$ obal release python-celery


If this dependency is for other releases of pulp, you will need tag them into other version-release tags in koji

$ koji tag-build pulp-x.y-el7 python-celery-x.y.z-1.el7

Test Building Pulp and the plugins

Are you ready to build something? The next step is to ensure that the build that you are going to do has an appropriate branch in pulp-packaging (explained in detail above). Double check for each spec file that the Source0 field points to the branch or tag that you wish to build from and that the version field is correct. The obal script which will perform the following actions:

  1. Reads package_manifest.yaml
  2. Downloads the Source0 file with git-annex for package
  3. Uses tito to build the package in koji
  4. (If obal release) Tag the successful build in koji

Run the build script with the following syntax:

$ obal [options] <name of package or group>

For example, to perform a test build of the 2.15 release as specified in pulp-packaging

$ obal release pulp_packages -e ‘build_package_test=true’

Once builds have finished, ssh into koji and run the pulp mash script to generate the pulp repos. Once that has finished, rsync them over from koji to the testing repo for that x.y version of pulp.

Reconcile Redmine Issues

Before starting a release build, ensure that there are no issues blocking the version of Pulp about to be released by checking the Open Blockers report in Redmine.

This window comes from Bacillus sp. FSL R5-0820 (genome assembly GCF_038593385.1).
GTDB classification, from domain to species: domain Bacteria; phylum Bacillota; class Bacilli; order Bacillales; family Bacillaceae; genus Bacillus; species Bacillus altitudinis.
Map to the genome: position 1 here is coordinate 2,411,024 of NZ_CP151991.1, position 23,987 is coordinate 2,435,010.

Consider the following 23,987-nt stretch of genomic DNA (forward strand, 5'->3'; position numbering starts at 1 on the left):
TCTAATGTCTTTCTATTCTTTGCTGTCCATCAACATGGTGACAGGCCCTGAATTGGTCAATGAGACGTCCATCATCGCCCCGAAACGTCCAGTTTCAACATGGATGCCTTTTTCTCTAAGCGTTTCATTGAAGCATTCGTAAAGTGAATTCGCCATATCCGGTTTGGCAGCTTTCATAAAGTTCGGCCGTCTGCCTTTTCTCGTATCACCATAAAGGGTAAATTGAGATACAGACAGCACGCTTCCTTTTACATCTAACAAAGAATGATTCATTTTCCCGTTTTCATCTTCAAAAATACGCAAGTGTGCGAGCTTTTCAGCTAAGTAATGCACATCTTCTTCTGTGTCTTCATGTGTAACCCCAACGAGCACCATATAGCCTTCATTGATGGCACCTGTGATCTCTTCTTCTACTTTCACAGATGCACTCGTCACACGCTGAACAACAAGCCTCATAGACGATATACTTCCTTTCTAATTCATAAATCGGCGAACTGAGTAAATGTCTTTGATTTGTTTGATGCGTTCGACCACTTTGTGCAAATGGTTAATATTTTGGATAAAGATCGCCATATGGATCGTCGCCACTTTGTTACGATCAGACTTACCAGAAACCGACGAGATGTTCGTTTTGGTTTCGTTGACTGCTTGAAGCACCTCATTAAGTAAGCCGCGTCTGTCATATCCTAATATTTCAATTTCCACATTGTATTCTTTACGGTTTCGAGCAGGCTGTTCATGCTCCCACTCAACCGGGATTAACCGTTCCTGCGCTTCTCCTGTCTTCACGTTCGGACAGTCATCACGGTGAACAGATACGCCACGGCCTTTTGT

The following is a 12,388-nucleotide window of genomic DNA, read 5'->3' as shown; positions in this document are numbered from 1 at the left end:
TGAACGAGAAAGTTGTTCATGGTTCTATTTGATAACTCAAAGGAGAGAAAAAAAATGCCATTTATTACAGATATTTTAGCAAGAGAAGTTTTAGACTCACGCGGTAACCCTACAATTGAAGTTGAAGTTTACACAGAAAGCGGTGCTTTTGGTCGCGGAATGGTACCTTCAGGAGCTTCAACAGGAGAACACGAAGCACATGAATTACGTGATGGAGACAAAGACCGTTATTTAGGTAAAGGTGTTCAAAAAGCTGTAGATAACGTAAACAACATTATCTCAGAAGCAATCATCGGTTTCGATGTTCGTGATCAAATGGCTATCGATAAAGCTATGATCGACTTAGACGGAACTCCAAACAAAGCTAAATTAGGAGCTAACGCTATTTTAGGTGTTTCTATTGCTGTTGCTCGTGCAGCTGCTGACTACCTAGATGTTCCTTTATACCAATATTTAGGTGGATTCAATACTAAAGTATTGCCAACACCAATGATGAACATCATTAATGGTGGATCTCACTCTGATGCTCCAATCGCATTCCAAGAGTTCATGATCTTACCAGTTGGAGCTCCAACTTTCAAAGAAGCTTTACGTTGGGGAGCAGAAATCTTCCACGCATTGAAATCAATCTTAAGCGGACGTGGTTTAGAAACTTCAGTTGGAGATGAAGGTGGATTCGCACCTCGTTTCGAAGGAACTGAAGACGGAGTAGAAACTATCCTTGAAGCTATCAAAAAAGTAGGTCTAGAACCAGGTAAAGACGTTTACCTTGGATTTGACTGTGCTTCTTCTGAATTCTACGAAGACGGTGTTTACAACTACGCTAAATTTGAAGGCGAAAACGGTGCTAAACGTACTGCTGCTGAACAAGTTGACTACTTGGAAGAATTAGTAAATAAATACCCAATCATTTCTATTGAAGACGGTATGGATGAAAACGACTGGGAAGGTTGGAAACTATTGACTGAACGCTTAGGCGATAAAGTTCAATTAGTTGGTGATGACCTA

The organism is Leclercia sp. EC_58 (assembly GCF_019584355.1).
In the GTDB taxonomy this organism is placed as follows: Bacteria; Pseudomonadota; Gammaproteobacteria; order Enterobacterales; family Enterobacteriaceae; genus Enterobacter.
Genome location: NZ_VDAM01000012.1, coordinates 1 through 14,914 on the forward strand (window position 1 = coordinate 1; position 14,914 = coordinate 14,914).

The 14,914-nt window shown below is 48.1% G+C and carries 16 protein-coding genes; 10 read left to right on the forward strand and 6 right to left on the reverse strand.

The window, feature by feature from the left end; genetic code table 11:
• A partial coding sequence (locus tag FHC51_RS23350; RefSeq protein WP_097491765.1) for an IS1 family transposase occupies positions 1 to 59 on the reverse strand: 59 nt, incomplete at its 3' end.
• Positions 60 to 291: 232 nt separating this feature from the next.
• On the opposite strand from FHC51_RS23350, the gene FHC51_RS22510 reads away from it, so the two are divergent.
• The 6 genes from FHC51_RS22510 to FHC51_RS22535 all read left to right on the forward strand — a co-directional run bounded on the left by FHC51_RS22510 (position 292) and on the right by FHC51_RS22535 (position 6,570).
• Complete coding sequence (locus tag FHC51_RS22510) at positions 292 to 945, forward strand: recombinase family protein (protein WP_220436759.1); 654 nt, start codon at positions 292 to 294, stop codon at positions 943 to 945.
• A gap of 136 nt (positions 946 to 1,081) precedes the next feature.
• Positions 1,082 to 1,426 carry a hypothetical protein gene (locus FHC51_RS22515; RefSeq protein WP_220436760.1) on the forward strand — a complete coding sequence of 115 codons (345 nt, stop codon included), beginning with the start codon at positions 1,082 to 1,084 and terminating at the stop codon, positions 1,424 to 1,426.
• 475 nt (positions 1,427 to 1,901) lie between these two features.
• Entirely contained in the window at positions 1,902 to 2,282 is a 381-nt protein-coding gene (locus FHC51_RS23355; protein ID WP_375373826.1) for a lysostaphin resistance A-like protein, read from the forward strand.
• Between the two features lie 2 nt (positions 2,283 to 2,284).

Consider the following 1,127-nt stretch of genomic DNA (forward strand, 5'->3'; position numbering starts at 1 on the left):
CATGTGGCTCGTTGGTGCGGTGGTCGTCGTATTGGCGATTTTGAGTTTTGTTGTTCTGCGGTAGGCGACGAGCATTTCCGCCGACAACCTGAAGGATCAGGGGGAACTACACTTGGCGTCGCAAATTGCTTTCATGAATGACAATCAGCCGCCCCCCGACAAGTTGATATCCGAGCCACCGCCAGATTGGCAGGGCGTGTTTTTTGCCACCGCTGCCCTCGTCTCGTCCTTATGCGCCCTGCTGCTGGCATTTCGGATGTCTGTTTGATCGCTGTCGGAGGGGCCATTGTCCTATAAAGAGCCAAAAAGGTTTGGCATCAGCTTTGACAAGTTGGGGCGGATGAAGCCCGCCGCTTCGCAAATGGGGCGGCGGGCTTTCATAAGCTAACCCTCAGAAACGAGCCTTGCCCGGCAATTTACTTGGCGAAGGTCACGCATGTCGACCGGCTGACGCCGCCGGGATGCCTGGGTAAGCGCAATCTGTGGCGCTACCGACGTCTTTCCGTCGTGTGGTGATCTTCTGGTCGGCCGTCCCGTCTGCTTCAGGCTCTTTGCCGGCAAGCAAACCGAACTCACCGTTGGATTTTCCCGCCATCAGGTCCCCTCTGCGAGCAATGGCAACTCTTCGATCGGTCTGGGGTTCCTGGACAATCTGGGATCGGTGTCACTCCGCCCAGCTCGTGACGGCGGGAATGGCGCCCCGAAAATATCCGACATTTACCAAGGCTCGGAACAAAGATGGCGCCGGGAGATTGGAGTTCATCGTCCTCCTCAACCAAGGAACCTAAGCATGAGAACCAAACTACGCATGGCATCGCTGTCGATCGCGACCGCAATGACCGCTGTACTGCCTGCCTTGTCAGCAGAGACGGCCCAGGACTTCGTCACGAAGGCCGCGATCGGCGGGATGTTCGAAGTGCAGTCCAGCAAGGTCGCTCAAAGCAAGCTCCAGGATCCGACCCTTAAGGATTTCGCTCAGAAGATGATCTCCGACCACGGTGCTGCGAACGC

If a release is not blocked, make sure that any issues in a MODIFIED state that apply to the branch being released have the Platform Release field set correctly. See the MODIFIED - No Release report in Redmine for a list of issues that are MODIFIED but not value for the Platform Release field.

All MODIFIED issues should include a link to the pull request for the related bugfix or feature, as well as all commits associated with it. The target release can be determined by examining it’s tracker type in redmine.

  • Issues or changes that don’t impact user interaction belong in the next bugfix (Z) release.
  • Stories or changes that add new user visible items to pulp go into the next feature (Y) release.

If in doubt, check with the developer that fixed the issue to determine which target release is appropriate.

Similarly, if there are any issues that are NEW, ASSIGNED, or POST and inappropriately given a Platform Release, set the Platform Release field to none on those issues.

Finally, check the Verification Required report and ensure that there are no unverified issues related to this release, or any releases with a lower version number.

Submit to Koji

We are now prepared to submit the build to Koji. This task is simple:

$ cd pulp-packaging/
$ obal release pulp_packages -t wait

This command will build SRPMs, upload them to Koji, and monitor the resulting builds. If any of them fail, you can view the failed builds to see what went wrong. If the build was successful, it will tag them into it’s koji release tag.

The mash script will need to be ran on koji and the generated repo needs to be rsynced to fedorapeople.

If you want to start our Jenkins builder to run the unit tests in all the supported operating systems, you should wait until the build script is finished so that it can push the correct tag to GitHub. You can configure Jenkins to run the tests in the git branch or tag that you are building. Make sure these pass before publishing the build.

Updating Versions

We use Jenkins to make nightly builds, so once you have built the package successfully and merged the changelog forward, you should update the yaml file that Jenkins uses and bump the versions of all the projects that were included in this build. You can use the script in the pulp-ci repo to update the versions. This script updates the version in all of the files.